The festivities of Karneval dates back to the Middle Ages and the celebration of Carnival (Karneval or Fasching). The word stems from the Latin “carne vale” (without meat) and is the European relative of the Mardi Gras tradition of eating, drinking and merriment before the fasting season. After this festive celebration begin the solemn days of Lent. This colorful festival takes place 52 days before Easter and ends with a celebration before Ash Wednesday. Germans celebrate Carnival in several different regions and ways throughout Germany. The three most popular versions are Karneval in the Rhineland region, Fasching in Southern Germany and Fastenacht in Baden Würrtemberg. All three have different histories and roots, and all are quite fun!
Karneval Starts with a Women’s March
Carnival season officially starts much earlier, on November 11th at 11:11 am. At this time, people celebrate the beginning of what is often referred to as the “fifth” (Carnival) season. In the weeks leading up to the festivities, Carnival clubs meet to discuss upcoming performances, costumes, and parades. Cologne is the undisputed Carnival capital of Germany, followed by Düsseldorf and Mainz. In these cities, Carnival traditionally kicks off on Thursday with a “Women’s Carnival” (Weiberfastnacht). On this unofficial holiday, women dress up in costumes and misbehave in harmless ways and symbolically take control for a day. A popular tradition is to cut off men’s ties and leave only a short stump of this token of masculinity. In return, they usually reward their male victims with a peck on the cheek.
The Monday following Women’s Carnival is called Rosenmontag or Rose Monday. This day marks the peak of Carnival season, with 11:11 a.m. as the official kick-off time for popular parades. No parade is larger than in Cologne. With excitement and anticipation, over 1 million people line up along the main street. Here they wait for the parade to pass by, which takes almost five hours! Over 11,000 active members of local Karneval clubs march in this 4 mile parade. All dress up as clowns, witches, wizards, or in military uniforms fashionable during the times of Napoleon. That’s when the parade in Cologne first started, in 1823, after Napoleon had been defeated in Europe and French troops had withdrawn from the Rhineland.
The Rose Monday Floats
The “Rose Monday” floats in the parade are works of art and portray a variety of themes. They usually focus on what is happening in the world at the time of Carnival. For example, a float may make fun of a contemporary government leader or a recent political event. After the parade, wild and free-roaming marchers dressed in crazy costumes (Narrenkostümen) gather in the side streets to continue the celebration. Bars remain open through the early hours of morning, and the spirit of Carnival reigns in the streets and public squares! Both in offices and at home, and above all in places for dancing and drinking, people celebrate!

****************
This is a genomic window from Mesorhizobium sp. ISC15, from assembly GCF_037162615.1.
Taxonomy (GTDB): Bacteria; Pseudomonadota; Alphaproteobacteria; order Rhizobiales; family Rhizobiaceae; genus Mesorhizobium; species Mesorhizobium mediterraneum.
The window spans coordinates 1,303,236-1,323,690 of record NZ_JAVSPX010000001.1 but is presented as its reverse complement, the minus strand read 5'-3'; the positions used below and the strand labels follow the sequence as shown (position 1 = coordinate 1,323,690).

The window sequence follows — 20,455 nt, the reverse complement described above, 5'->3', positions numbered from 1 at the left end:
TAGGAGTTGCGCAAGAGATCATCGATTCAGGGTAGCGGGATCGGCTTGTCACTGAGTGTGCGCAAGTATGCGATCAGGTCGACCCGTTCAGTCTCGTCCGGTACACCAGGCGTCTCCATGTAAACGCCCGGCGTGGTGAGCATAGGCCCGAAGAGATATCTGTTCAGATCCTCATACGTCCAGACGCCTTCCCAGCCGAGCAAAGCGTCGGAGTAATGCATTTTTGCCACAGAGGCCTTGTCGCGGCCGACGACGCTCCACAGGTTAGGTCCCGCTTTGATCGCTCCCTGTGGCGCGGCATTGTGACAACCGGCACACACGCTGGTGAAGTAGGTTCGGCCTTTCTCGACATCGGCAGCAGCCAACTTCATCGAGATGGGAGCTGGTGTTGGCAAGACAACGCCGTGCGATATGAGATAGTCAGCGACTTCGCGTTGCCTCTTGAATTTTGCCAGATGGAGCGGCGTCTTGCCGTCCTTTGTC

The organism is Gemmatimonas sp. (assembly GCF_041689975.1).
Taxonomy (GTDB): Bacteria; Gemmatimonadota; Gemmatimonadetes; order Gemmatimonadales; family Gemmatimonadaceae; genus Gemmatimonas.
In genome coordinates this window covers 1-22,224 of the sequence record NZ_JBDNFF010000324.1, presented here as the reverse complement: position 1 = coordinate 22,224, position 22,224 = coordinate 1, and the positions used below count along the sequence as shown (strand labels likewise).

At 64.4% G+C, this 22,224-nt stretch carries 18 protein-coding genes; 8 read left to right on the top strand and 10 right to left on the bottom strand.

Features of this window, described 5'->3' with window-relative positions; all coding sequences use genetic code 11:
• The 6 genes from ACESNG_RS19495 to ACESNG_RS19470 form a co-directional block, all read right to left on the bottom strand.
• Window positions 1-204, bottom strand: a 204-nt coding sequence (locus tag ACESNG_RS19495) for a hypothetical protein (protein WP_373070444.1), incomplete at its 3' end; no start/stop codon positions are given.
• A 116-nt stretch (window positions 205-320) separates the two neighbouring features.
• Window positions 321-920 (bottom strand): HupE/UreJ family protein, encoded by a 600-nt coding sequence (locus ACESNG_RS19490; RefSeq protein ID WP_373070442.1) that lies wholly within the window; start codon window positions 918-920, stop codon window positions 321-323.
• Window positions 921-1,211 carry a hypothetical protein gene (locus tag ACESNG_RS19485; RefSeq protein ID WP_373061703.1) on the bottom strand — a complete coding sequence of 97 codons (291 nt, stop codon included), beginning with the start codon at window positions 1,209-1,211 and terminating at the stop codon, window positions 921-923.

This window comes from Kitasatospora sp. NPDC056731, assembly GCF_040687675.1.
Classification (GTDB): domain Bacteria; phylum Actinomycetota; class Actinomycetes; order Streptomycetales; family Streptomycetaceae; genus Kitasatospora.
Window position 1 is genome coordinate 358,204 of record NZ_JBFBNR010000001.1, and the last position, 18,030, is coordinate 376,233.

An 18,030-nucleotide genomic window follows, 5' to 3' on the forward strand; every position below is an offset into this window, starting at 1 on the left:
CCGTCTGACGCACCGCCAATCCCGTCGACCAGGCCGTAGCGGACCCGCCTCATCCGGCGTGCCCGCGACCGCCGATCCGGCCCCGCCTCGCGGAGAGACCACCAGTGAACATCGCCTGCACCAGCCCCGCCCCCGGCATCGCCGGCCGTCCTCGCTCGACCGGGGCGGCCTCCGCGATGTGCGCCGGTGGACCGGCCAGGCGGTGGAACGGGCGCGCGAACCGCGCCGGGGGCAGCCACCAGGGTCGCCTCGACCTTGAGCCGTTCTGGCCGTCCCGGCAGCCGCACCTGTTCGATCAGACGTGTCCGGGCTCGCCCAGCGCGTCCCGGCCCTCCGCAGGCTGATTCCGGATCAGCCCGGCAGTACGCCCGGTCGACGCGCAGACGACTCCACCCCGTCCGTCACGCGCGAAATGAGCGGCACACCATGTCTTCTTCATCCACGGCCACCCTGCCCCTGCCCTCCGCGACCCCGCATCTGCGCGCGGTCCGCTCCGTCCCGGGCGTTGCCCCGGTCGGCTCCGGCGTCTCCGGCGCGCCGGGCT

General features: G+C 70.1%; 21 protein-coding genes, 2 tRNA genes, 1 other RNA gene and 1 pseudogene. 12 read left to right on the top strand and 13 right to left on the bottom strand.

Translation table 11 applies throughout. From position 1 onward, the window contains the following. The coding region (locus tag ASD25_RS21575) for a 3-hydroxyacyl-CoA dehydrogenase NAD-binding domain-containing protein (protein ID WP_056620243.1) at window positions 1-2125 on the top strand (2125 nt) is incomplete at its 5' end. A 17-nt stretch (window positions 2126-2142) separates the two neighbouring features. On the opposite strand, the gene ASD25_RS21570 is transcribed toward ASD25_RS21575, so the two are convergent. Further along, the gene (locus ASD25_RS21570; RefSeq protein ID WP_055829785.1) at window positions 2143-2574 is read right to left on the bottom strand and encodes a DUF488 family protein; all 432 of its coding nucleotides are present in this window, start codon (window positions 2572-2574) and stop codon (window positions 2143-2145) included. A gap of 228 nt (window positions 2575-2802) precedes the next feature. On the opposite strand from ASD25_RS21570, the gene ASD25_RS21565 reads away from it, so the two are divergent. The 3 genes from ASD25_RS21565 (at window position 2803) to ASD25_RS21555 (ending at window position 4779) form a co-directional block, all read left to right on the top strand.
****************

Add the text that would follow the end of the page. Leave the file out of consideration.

The next day, Karnevalsdienstag (Shrove Tuesday), marks the last day of the carnival season. People observe this day with smaller parades and parties throughout Germany. Carnival enthusiasts in other parts of the world, however, know this day not as Shrove Tuesday, but as Fat Tuesday or Mardi Gras. In fact, this day marks the highlight of the carnival season in many places! Cheerful and colorful crowds take over the streets with spectacular parades in cities such as New Orleans, Venice and Rio de Janeiro!
In the Southwest of Germany, along the French Border in Baden-Württemberg, Western Bavaria, the Alsace region, Black Forest and Switzerland, lie the roots of the Allemannische Fastnacht. This season starts on Three Kings Day, January 6 (Epiphany). This dates back to the Alemanic tribes of the first millenium A.D. and are more subdued. Costumes have evolved around themes of dark ghosts representing the cold season. However, they are then contrasted by the bright, colorful and happy spirits of spring! These traditional themes symbolize the eager anticipation of the growing season, a time farmers and consumers long for.
Ash Wednesday and the Burning of the “Nubbel”
It’s the day of reckoning and atonement for all party jocks and Carnival revelers. The “Season of Fools” has come to an end. For many Christians and non-Christians, it’s the start of the 40 day repentance and fasting period. Good bye to candies, Koelsch beer and costumes. Hello to lean and healthy herring dishes, meatless meals, and mineral water.
So, it is just natural, that in the midnight hours between Shrove Tuesday and Ash Wednesday, there must be one last occasions to raise the glasses before the Lenten season of fastening and purification begins. In Cologne this occasion is the burning of the “Nubbel.”
The “Nubbel” is a life-size straw doll that hangs in front of many traditional neighborhood pubs and symbolizes all those little sins that Carnival fans committed during wild days and nights of the past week. The booze, kisses with strangers, the occasional fling, the headaches and hangovers all come to roost and repentance is required. So, all sins are forgiven when the “Nubbel” is burned. If you happen to be in Cologne or other German Carnival capitals, here is where you’ll go.
To accompany this great fun, street vendors offer simple German fare to keep Carnival enthusiasts happy. On every corner one can buy fresh pretzels, hot sausages (Bratwurst) or Krapfen, the German answer to donuts. They may also enjoy mugs of hot-spiced wine (Glühwein), which helps the Carnival crowd stay warm! Finally, try a tasty Rosehip Jam! These jams are delicious and are oftentimes used to make donuts and other sweets for Karneval!